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Terminally ill teen surprises third school with a new fitness center

Eric Erdman was given six months to live. With his foundation, they held a national competition for a gym giveaway, selecting a school in Dallas, Texas.

MILLERSBURG, Pa. — After being diagnosed with Stage 3 brain cancer in 2016, Eric Erdman of Millersburg, Dauphin County started his own foundation, T.E.K. Foundation/Give a Child a Voice.

A little more than five months ago, Eric was given six months to live and wanted his next project to be the biggest one yet.

Recently, Eric and his foundation hosted a national competition for a gym giveaway. Over 100 schools across the country, and even Australia, submitted to get a new fitness center.

The only escape for Eric when he was younger, was the weight room. Where he was able to find himself.

Along with Make A Wish, his first gym was put in at Millersburg High School. Give a Child a Voice, Volume I, that gym has since won a regional and national award, but Eric wanted to keep going. He then redid neighboring school Halifax High School's weight room, Volume II.

Eric has always wanted to write a book. The weight rooms are volumes to his story.

The third gym came down to two schools, one in California and one in Texas. 

Eric and the foundation selected Dallas Texas Life School Oak Cliff, who has recently faced obstacles of their own with the loss of students to violence and suicide. 

Eric making a difference over 1,600 miles away, adding a third volume.

"We keep driving to keep changing lives and, hopefully, one day this will be even bigger,' said Eric Erdman, T.E.K. Foundation/Give a Child a Voice. 'I love it. I love doing this stuff. It gets me up in the morning and keeps me driving forward."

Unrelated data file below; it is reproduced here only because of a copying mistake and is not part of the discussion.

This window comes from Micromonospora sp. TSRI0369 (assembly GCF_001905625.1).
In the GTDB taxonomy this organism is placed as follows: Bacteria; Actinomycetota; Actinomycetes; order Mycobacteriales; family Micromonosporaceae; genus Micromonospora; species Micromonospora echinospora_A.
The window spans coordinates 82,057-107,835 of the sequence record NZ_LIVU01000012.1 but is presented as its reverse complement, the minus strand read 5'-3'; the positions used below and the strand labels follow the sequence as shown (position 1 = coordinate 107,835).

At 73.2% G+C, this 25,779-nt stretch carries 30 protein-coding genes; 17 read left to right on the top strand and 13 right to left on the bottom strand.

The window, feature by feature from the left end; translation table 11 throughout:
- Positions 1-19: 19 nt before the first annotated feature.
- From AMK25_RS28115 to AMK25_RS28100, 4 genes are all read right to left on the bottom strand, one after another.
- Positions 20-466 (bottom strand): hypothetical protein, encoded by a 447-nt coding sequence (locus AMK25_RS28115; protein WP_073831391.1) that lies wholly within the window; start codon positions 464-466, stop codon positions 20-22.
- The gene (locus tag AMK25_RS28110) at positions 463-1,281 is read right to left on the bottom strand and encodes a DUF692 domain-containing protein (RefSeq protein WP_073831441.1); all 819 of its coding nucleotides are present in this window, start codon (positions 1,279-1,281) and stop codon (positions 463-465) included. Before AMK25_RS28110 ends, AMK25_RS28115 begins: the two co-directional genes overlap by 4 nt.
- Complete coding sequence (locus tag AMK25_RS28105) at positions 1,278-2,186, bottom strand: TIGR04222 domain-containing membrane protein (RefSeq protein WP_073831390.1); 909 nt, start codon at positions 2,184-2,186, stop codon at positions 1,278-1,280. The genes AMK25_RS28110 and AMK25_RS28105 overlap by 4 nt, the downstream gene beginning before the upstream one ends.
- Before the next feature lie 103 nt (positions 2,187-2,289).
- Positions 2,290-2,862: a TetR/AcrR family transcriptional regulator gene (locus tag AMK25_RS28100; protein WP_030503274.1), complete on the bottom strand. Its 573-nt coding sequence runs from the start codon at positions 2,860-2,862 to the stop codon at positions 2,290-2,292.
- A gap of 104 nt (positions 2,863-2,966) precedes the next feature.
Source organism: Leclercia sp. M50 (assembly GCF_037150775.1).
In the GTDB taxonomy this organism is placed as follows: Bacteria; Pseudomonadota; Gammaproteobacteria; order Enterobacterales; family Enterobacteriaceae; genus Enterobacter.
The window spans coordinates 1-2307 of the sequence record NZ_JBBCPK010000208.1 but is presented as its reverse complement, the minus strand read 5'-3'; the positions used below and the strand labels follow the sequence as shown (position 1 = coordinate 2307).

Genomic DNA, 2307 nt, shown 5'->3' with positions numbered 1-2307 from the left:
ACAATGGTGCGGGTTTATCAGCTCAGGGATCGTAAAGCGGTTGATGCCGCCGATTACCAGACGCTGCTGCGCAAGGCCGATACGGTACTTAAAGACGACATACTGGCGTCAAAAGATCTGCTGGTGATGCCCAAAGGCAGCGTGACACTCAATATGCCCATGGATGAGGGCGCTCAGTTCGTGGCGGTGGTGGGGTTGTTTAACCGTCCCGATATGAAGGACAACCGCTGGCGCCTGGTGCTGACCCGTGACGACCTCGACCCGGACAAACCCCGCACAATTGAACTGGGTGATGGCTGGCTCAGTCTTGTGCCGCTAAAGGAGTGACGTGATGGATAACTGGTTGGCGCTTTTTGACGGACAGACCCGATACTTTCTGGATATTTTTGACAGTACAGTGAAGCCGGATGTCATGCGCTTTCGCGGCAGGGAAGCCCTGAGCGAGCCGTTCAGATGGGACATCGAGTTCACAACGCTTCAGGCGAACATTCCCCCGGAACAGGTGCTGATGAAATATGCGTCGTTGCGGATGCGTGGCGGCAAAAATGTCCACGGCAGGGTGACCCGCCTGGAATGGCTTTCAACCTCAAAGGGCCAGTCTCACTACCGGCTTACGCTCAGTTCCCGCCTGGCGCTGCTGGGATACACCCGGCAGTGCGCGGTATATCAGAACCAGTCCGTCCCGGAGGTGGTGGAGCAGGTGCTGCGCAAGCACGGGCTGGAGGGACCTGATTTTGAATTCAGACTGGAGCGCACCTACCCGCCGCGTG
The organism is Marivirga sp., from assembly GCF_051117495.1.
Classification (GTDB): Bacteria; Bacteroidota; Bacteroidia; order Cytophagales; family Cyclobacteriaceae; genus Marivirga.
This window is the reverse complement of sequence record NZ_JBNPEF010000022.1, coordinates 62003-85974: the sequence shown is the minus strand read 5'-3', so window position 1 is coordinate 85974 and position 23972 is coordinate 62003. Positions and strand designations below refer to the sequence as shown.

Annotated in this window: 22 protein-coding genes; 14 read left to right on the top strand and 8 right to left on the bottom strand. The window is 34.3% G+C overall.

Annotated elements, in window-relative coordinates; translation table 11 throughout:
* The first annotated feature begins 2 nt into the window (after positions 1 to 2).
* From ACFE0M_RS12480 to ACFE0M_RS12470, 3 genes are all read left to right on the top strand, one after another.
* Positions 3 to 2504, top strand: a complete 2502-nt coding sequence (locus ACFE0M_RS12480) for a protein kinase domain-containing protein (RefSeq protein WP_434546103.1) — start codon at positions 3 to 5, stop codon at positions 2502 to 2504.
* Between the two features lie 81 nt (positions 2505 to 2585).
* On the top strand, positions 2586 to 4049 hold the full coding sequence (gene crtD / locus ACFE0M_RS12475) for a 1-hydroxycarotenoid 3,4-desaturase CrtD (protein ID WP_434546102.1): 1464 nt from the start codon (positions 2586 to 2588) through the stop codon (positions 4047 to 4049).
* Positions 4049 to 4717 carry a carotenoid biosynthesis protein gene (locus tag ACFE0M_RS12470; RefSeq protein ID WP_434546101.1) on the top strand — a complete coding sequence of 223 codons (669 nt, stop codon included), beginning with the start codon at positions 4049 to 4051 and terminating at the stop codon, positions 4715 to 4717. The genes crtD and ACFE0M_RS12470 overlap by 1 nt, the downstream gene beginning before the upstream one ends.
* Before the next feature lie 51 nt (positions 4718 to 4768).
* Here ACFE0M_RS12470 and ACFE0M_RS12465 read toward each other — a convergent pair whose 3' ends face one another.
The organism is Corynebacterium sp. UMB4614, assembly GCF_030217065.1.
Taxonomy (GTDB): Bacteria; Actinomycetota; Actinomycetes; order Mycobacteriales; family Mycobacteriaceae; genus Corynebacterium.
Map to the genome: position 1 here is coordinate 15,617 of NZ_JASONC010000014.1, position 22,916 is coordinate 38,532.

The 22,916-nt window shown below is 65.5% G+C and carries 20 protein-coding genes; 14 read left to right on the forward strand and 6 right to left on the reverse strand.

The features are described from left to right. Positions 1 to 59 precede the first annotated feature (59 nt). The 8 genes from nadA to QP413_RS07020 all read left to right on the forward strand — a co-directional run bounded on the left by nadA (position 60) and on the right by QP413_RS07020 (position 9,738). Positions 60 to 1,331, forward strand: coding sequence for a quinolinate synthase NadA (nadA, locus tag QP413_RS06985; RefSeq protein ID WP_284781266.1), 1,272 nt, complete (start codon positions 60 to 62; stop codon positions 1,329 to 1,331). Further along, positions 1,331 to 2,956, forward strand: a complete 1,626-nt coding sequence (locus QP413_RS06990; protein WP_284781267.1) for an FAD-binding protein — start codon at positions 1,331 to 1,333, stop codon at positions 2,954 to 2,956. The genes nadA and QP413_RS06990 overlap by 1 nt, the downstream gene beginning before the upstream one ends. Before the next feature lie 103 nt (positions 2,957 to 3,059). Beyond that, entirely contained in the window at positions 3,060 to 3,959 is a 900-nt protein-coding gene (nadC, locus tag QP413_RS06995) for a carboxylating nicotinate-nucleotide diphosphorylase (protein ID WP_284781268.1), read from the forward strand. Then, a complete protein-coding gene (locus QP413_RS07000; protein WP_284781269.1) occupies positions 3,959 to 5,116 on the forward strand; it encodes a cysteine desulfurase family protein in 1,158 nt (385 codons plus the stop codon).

Being diagnosed with cancer, only made Eric stronger. The foundation has given him the opportunity to find his voice and speak about his past with child abuse, bullying and, now, cancer. Being the voice of others that have not been able to speak out or just being able to have a listening ear to anyone who faces tough obstacles in their life.

"I think it made my life easier in the way of helping me get through the day, said Eric. 'You know, when I'm down and out, I can rely on my mom and brother and also rely on the foundation."

Stronger than his battle scars from surgery and cancer treatments, he surrounds himself with his second family. Everyone who has joined the foundation along the journey. Donating and doing as much as they can to keep writing chapters in his story.

"As selfless as he is, said Greg Scheilder, Mi Windows and Doors. 'You know, he does nothing but give his time and I'm much older than he is and I wish I was half the person that he is."

First getting an email from Eric for his first project, only looking looking for an estimate. Never expecting the next email.

"We said, let's not just estimate it. Why don't we do it, said John Lehmann, Poole Anderson Construction Senior Vice President, because you can build a lot of really cool, fun stuff but none has as much meaning as this one."

Aside from the gyms, Eric continues to take his foundation to highest level in motorsports, NASCAR. His aunt, Angela Ruch currently drives in the NASCAR Truck Series, painted with the foundation on her truck.

Eric doesn't have anymore doctor appointments, he's on morphine to manage the pain.